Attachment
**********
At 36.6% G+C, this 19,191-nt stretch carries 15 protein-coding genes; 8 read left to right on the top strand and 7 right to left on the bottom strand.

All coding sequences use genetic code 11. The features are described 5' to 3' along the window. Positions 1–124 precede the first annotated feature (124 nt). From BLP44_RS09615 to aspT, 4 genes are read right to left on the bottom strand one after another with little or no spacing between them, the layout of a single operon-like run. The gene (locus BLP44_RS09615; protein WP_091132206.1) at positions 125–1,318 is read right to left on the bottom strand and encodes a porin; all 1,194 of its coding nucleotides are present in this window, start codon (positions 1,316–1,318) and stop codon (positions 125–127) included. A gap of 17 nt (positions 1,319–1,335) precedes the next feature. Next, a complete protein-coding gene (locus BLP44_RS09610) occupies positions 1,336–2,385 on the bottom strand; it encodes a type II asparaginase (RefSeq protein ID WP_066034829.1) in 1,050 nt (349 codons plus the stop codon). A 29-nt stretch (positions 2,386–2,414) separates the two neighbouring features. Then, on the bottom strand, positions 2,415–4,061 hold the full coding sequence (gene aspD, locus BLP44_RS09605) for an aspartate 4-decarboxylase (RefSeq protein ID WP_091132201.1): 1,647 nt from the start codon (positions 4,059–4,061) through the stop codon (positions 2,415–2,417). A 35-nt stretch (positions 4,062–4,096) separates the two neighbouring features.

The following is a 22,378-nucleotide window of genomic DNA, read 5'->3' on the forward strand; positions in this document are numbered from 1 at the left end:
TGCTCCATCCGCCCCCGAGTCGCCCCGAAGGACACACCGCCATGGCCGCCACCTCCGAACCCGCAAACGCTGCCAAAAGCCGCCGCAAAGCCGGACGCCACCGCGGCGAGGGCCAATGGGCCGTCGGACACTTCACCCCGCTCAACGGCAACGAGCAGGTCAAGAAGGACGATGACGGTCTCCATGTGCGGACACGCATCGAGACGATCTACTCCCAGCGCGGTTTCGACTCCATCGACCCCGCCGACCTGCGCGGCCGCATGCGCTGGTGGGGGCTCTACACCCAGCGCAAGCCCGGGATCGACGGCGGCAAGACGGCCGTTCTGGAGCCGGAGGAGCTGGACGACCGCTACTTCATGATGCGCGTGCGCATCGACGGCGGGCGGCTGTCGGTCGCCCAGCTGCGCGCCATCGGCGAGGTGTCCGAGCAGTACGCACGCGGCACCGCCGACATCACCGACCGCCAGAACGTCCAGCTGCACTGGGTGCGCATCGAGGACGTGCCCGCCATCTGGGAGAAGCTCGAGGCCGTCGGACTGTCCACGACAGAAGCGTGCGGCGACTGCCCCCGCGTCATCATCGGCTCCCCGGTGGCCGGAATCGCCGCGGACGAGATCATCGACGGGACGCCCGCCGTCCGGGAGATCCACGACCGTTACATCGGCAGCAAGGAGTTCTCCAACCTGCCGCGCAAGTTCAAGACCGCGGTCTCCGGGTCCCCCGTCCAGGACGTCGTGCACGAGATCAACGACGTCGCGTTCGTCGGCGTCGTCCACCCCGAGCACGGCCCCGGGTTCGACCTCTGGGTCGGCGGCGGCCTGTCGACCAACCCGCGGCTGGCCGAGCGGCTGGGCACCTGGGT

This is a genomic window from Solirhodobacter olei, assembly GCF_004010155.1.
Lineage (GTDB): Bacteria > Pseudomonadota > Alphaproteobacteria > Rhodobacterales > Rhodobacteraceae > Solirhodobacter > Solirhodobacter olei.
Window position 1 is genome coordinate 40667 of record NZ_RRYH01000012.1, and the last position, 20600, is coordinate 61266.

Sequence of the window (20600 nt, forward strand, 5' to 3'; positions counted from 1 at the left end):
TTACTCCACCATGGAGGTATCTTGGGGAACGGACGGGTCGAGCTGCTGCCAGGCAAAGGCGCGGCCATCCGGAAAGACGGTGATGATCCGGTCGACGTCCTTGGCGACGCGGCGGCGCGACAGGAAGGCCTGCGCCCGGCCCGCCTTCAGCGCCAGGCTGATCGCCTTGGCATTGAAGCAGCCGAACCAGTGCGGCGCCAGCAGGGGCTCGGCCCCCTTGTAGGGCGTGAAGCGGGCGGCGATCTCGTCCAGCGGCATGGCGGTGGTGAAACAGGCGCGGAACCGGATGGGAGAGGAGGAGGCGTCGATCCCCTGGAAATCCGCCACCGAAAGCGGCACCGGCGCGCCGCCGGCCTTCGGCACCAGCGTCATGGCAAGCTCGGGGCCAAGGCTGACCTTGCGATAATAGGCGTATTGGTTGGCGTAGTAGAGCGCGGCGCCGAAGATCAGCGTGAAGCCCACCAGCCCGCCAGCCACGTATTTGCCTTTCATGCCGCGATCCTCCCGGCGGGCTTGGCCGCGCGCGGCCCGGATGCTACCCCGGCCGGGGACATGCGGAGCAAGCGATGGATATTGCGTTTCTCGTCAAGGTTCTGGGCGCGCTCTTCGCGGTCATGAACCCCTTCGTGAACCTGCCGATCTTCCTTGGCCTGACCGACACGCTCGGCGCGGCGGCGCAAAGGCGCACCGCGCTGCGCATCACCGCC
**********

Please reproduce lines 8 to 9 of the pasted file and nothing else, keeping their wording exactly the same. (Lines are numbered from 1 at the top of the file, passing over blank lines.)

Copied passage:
Sequence of the window (20600 nt, forward strand, 5' to 3'; positions counted from 1 at the left end):
TTACTCCACCATGGAGGTATCTTGGGGAACGGACGGGTCGAGCTGCTGCCAGGCAAAGGCGCGGCCATCCGGAAAGACGGTGATGATCCGGTCGACGTCCTTGGCGACGCGGCGGCGCGACAGGAAGGCCTGCGCCCGGCCCGCCTTCAGCGCCAGGCTGATCGCCTTGGCATTGAAGCAGCCGAACCAGTGCGGCGCCAGCAGGGGCTCGGCCCCCTTGTAGGGCGTGAAGCGGGCGGCGATCTCGTCCAGCGGCATGGCGGTGGTGAAACAGGCGCGGAACCGGATGGGAGAGGAGGAGGCGTCGATCCCCTGGAAATCCGCCACCGAAAGCGGCACCGGCGCGCCGCCGGCCTTCGGCACCAGCGTCATGGCAAGCTCGGGGCCAAGGCTGACCTTGCGATAATAGGCGTATTGGTTGGCGTAGTAGAGCGCGGCGCCGAAGATCAGCGTGAAGCCCACCAGCCCGCCAGCCACGTATTTGCCTTTCATGCCGCGATCCTCCCGGCGGGCTTGGCCGCGCGCGGCCCGGATGCTACCCCGGCCGGGGACATGCGGAGCAAGCGATGGATATTGCGTTTCTCGTCAAGGTTCTGGGCGCGCTCTTCGCGGTCATGAACCCCTTCGTGAACCTGCCGATCTTCCTTGGCCTGACCGACACGCTCGGCGCGGCGGCGCAAAGGCGCACCGCGCTGCGCATCACCGCC